Renfrew recommends anglers be careful to not attract loons to their bait and lures, and especially to not leave any fishing line behind as it can entangle and kill loons.

To give anglers a place to discard their lead tackle, VCE will be placing collection tubes for lead tackle and discarded fishing line at over 20 boat access areas beginning this summer. VCE coordinates the loon project in partnership with the Vermont Fish and Wildlife Department.

Hanson asks anglers to reel in for a few minutes if loons are diving nearby.

He and his colleagues monitor Vermont’s loon population and have put out game cameras around loon nests to monitor the behavior of people around them. Hanson says most people are respectful of nesting loons and give them space, but people sometimes inadvertently harm loons without meaning to.

“Loon chicks can be difficult to see, so we ask motor-boaters to note where loon families are and to avoid those areas,” said Hanson. “We also ask that motor-boaters obey ‘no wake’ laws within 200 feet of shorelines because boat wakes can flood and destroy shoreline loon nests.”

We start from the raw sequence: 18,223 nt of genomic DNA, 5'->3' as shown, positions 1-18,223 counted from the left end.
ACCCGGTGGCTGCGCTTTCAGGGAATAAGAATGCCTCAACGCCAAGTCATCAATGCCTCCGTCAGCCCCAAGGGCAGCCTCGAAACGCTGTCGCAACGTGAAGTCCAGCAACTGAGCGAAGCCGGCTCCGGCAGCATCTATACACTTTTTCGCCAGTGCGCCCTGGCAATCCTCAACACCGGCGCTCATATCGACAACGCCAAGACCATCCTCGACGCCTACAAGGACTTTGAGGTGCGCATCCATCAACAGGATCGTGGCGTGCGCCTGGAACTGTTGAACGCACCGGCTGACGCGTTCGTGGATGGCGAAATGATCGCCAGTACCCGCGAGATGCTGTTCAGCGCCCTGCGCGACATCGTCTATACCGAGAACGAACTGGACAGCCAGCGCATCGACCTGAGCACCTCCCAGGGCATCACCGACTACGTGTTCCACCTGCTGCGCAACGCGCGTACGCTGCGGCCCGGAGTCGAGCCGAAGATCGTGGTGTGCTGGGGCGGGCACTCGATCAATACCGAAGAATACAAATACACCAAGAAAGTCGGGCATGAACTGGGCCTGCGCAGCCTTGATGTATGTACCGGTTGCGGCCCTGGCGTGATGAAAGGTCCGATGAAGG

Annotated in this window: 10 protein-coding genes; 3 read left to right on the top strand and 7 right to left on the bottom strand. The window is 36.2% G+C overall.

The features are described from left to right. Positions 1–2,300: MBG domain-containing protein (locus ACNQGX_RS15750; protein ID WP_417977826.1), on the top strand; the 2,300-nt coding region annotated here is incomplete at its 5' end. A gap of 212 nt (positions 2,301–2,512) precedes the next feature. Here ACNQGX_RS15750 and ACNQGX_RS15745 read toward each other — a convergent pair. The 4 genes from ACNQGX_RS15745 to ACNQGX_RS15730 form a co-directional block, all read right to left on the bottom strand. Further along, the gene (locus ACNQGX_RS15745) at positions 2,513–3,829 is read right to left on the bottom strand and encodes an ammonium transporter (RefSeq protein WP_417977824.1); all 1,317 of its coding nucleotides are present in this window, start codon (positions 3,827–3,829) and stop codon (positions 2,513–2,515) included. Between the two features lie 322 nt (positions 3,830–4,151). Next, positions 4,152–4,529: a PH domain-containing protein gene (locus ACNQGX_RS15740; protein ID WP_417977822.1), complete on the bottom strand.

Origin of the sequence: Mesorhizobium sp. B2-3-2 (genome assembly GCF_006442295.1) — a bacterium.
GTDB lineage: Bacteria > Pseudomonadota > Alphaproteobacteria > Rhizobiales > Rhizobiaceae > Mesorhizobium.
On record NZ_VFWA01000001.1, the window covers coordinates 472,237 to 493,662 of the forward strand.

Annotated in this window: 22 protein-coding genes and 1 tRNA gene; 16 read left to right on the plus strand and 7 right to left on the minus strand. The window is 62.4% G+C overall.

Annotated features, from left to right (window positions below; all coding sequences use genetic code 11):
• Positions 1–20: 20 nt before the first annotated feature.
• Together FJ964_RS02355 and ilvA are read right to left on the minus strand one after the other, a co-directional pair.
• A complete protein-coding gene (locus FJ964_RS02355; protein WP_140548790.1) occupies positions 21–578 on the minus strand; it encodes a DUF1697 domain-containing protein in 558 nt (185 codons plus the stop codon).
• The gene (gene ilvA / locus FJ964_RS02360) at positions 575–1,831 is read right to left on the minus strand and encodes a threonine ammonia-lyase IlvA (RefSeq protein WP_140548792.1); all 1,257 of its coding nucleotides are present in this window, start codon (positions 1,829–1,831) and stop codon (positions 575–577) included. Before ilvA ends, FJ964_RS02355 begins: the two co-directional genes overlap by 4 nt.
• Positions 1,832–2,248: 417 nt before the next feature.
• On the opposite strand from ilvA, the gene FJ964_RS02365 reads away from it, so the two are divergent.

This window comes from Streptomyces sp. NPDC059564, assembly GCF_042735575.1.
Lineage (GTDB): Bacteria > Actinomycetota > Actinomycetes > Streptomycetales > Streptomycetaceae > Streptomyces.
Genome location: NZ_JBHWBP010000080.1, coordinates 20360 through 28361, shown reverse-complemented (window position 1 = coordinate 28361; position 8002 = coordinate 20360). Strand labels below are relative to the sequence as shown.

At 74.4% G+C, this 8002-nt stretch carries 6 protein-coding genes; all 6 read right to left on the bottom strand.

As Vermont’s loon population continues to increase and canoeing and kayaking continues to become more popular, there is greater potential for people to come into conflict with loons. Hanson reminds boaters to avoid pursuing loons in a canoe or kayak, especially loons with young.

“Occasionally a loon will be curious and approach people, and if that happens, just enjoy it,” said Hanson. “However, loons that are constantly swimming away from you are stressed and may abandon their young if they feel they are in danger.”

Hanson urges shoreline property owners to maintain appropriate habitat for loons, including shrubby and forested areas along shorelines, where loons can nest. Having shrubs and trees instead of lawns along shorelines also improves water quality which is essential for healthy lakes, aquatic insects, fish eggs, fish and loons.

“When Newark Pond Male was banded in 1998, the loon was still on Vermont’s endangered species list, but the population had already begun to rise. That year, researchers counted 40 territorial pairs, of which 30 pairs nested. In 2022, the total number of territorial pairs had bloomed to 139 with 106 nesting pairs,” the VTDigger article noted last year.

Volunteers interested in monitoring loons for the Loon Conservation Project should contact Hanson at [email protected]. Volunteers can monitor lakes all summer long with a focus on lakes with loon pairs and nesting.

Volunteers can also survey one or two lakes on Loonwatch Day, being held on July 20 this year, between 8 and 9 a.m. The goal is to survey all lakes greater than 20 acres at the same time, which provides a population count and checks on small lakes that are surveyed less often during the rest of the year.

Paul Fixx is editor of The Hardwick Gazette and lives in Hardwick.